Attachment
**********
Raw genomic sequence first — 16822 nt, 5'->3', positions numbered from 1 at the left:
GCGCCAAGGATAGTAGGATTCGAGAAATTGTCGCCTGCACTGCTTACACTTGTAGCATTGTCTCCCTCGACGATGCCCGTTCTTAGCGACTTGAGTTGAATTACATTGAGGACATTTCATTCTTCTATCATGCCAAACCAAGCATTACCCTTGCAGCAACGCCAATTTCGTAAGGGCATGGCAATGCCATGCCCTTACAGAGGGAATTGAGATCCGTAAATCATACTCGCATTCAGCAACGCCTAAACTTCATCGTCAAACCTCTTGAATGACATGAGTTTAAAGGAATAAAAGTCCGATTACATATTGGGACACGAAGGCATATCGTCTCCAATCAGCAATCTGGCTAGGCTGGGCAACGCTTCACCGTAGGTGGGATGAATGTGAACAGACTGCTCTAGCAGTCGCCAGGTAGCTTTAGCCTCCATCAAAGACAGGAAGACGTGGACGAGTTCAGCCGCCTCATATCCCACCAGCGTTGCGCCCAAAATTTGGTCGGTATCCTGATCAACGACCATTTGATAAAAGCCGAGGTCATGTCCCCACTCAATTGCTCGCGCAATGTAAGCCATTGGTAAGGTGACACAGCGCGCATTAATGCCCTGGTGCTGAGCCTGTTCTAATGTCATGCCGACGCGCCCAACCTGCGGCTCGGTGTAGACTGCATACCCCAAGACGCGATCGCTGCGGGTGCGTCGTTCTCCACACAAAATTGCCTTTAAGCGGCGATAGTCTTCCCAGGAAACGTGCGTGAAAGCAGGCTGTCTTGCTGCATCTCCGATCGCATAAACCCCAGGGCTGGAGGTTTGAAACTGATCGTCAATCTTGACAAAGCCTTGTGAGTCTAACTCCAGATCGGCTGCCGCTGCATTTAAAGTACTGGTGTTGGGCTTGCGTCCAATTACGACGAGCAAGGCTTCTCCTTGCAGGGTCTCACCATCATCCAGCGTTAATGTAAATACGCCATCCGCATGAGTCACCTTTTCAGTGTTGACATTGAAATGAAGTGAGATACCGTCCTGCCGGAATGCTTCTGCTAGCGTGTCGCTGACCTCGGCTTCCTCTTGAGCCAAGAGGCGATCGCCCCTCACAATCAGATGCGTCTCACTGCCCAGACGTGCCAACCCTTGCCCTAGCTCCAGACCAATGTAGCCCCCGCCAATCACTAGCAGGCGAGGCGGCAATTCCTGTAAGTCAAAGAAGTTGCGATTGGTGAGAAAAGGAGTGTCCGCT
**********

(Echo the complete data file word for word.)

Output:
Raw genomic sequence first — 16822 nt, 5'->3', positions numbered from 1 at the left:
GCGCCAAGGATAGTAGGATTCGAGAAATTGTCGCCTGCACTGCTTACACTTGTAGCATTGTCTCCCTCGACGATGCCCGTTCTTAGCGACTTGAGTTGAATTACATTGAGGACATTTCATTCTTCTATCATGCCAAACCAAGCATTACCCTTGCAGCAACGCCAATTTCGTAAGGGCATGGCAATGCCATGCCCTTACAGAGGGAATTGAGATCCGTAAATCATACTCGCATTCAGCAACGCCTAAACTTCATCGTCAAACCTCTTGAATGACATGAGTTTAAAGGAATAAAAGTCCGATTACATATTGGGACACGAAGGCATATCGTCTCCAATCAGCAATCTGGCTAGGCTGGGCAACGCTTCACCGTAGGTGGGATGAATGTGAACAGACTGCTCTAGCAGTCGCCAGGTAGCTTTAGCCTCCATCAAAGACAGGAAGACGTGGACGAGTTCAGCCGCCTCATATCCCACCAGCGTTGCGCCCAAAATTTGGTCGGTATCCTGATCAACGACCATTTGATAAAAGCCGAGGTCATGTCCCCACTCAATTGCTCGCGCAATGTAAGCCATTGGTAAGGTGACACAGCGCGCATTAATGCCCTGGTGCTGAGCCTGTTCTAATGTCATGCCGACGCGCCCAACCTGCGGCTCGGTGTAGACTGCATACCCCAAGACGCGATCGCTGCGGGTGCGTCGTTCTCCACACAAAATTGCCTTTAAGCGGCGATAGTCTTCCCAGGAAACGTGCGTGAAAGCAGGCTGTCTTGCTGCATCTCCGATCGCATAAACCCCAGGGCTGGAGGTTTGAAACTGATCGTCAATCTTGACAAAGCCTTGTGAGTCTAACTCCAGATCGGCTGCCGCTGCATTTAAAGTACTGGTGTTGGGCTTGCGTCCAATTACGACGAGCAAGGCTTCTCCTTGCAGGGTCTCACCATCATCCAGCGTTAATGTAAATACGCCATCCGCATGAGTCACCTTTTCAGTGTTGACATTGAAATGAAGTGAGATACCGTCCTGCCGGAATGCTTCTGCTAGCGTGTCGCTGACCTCGGCTTCCTCTTGAGCCAAGAGGCGATCGCCCCTCACAATCAGATGCGTCTCACTGCCCAGACGTGCCAACCCTTGCCCTAGCTCCAGACCAATGTAGCCCCCGCCAATCACTAGCAGGCGAGGCGGCAATTCCTGTAAGTCAAAGAAGTTGCGATTGGTGAGAAAAGGAGTGTCCGCT